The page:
The Santa Clara, California-based computer chipmaker has been supplying processors for Waymo’s self-driving vehicles.
But this will be Intel’s first large-scale test of its advanced Xeon processor -- which will pick each vehicle’s route -- paired with Mobileye’s EyeQ chip, which will analyze sensor data to map the road.
“You will see the first batch of 25 cars towards the end of the year,” Krzanich said. “I’m hoping we can actually do the first ones in California, but it will be some mix of California and Phoenix.”
Intel will introduce batches of 25 vehicles each quarter until 100 cars are deployed in the United States, Europe and Israel. Mobileye, which Intel acquired earlier this year for $15 billion, is based in Jerusalem.
The fleet will include models from nearly every major automaker, Krzanich said. Each car will have a mix of cameras, radar and lidar.
The fleet will be the key to Intel’s budding campaign to prepare the public for self-driving vehicles.
While the vehicles will not be used as robo-taxis, Intel plans to hold public events to allow journalists and local residents to go for rides.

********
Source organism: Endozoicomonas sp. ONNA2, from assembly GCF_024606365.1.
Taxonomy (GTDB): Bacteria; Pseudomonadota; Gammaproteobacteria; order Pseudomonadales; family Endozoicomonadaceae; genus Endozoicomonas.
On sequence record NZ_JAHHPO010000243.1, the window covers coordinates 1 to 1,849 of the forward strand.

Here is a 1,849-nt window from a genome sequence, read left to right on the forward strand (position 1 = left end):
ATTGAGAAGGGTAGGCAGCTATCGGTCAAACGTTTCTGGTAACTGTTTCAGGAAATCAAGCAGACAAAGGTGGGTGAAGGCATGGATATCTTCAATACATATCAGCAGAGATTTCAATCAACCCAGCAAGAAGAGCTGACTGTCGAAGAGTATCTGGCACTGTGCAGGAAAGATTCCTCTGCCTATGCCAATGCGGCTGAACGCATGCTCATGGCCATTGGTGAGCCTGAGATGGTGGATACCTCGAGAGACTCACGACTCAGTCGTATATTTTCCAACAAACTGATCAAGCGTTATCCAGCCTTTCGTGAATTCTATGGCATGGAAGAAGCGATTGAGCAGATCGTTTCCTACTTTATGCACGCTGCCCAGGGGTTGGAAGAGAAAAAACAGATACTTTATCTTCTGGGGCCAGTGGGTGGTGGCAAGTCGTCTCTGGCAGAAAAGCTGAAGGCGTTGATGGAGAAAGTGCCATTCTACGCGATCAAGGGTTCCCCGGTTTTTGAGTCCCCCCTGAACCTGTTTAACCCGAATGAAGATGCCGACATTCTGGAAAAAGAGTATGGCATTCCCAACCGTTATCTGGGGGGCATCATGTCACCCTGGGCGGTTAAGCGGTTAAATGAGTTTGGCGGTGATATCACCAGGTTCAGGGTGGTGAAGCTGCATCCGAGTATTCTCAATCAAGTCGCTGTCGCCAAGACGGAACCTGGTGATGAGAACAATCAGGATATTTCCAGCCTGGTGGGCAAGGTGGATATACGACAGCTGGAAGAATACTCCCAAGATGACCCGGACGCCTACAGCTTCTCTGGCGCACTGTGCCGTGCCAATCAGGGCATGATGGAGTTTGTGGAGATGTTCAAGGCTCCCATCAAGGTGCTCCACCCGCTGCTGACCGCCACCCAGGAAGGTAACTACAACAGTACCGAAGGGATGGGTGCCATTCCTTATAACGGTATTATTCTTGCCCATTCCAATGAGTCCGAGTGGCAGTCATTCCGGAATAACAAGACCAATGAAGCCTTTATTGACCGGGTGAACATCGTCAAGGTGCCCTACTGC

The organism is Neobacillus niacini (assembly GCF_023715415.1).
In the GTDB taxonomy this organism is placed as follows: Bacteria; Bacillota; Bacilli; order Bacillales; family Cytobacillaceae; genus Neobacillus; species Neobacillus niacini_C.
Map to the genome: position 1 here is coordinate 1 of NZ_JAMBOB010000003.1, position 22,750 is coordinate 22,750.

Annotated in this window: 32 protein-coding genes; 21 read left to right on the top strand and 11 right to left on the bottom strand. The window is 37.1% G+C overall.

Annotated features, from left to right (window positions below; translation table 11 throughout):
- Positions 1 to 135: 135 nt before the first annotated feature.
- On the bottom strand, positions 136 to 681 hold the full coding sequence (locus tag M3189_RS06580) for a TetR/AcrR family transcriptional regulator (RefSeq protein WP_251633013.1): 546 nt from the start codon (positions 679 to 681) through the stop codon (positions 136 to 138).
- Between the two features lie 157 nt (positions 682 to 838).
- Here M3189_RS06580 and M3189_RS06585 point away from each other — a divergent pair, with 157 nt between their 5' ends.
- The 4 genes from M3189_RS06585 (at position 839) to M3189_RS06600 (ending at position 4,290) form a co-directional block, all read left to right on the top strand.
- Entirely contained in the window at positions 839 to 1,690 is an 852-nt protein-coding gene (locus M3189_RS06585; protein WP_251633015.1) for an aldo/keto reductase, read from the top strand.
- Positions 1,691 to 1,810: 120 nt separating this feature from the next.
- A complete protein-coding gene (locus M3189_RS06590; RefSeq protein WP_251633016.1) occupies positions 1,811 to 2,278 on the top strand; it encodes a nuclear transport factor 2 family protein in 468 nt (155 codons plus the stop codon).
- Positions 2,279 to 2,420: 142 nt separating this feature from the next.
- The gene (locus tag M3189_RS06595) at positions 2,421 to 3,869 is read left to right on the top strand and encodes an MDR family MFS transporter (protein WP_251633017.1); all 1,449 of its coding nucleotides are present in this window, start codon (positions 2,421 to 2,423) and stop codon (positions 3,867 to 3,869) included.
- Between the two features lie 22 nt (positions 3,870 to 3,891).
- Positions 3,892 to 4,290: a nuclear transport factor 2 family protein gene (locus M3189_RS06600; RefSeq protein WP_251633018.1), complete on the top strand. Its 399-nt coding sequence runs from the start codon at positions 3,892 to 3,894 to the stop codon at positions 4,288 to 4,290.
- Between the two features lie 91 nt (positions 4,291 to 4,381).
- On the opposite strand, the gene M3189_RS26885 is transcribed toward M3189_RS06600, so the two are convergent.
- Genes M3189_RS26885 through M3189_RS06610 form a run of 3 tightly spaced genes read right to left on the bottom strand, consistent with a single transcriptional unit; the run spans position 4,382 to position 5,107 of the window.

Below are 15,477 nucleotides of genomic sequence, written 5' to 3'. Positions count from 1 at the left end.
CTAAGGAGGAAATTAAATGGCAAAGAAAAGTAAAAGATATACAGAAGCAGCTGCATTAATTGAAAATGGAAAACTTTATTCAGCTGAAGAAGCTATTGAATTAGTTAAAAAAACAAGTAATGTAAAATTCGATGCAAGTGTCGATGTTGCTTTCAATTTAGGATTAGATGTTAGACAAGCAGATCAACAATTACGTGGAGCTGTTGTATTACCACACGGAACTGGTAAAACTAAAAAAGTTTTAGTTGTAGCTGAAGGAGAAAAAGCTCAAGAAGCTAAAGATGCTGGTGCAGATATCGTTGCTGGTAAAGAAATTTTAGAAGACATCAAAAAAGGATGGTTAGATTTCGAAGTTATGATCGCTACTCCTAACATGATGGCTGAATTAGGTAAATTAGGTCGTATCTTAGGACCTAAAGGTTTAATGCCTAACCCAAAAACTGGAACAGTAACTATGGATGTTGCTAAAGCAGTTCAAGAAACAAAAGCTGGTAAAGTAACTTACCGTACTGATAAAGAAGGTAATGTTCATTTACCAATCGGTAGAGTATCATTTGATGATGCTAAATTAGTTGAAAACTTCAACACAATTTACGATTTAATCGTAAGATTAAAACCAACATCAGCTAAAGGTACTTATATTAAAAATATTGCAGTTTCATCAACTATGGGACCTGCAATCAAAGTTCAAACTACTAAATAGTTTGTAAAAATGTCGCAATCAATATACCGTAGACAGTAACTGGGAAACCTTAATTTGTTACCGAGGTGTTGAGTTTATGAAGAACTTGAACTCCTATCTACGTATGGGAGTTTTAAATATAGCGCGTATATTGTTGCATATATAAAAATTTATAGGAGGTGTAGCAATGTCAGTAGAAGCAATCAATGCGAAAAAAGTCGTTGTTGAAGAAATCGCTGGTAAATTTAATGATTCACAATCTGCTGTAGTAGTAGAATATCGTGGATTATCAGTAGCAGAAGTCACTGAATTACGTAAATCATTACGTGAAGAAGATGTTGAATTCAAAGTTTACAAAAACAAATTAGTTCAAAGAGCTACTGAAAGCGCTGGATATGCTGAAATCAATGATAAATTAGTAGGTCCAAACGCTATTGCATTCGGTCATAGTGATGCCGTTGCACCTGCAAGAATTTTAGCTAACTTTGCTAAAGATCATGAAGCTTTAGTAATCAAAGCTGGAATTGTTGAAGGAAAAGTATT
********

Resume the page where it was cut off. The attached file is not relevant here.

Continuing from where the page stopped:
This month, Intel also kicked off a TV campaign -- dubbed "Driving Trust" -- that featured basketball star LeBron James in a self-driving car.
Meanwhile, a top Intel executive has called for industrywide adoption of a standard “do-no-harm” software program to ensure safe operation of self-driving cars in mixed traffic.
Mobileye founder Amnon Shashua, who currently runs Intel’s automated vehicle group, proposed the industrywide safety standard on Oct. 10.
Krzanich said he has gotten good feedback. The next step will be to launch a dialog of automakers, suppliers and regulators.
“We have to make good progress on this next year,” Krzanich said. “The number of autonomous vehicles will grow every year. We have to get this done pretty quickly.”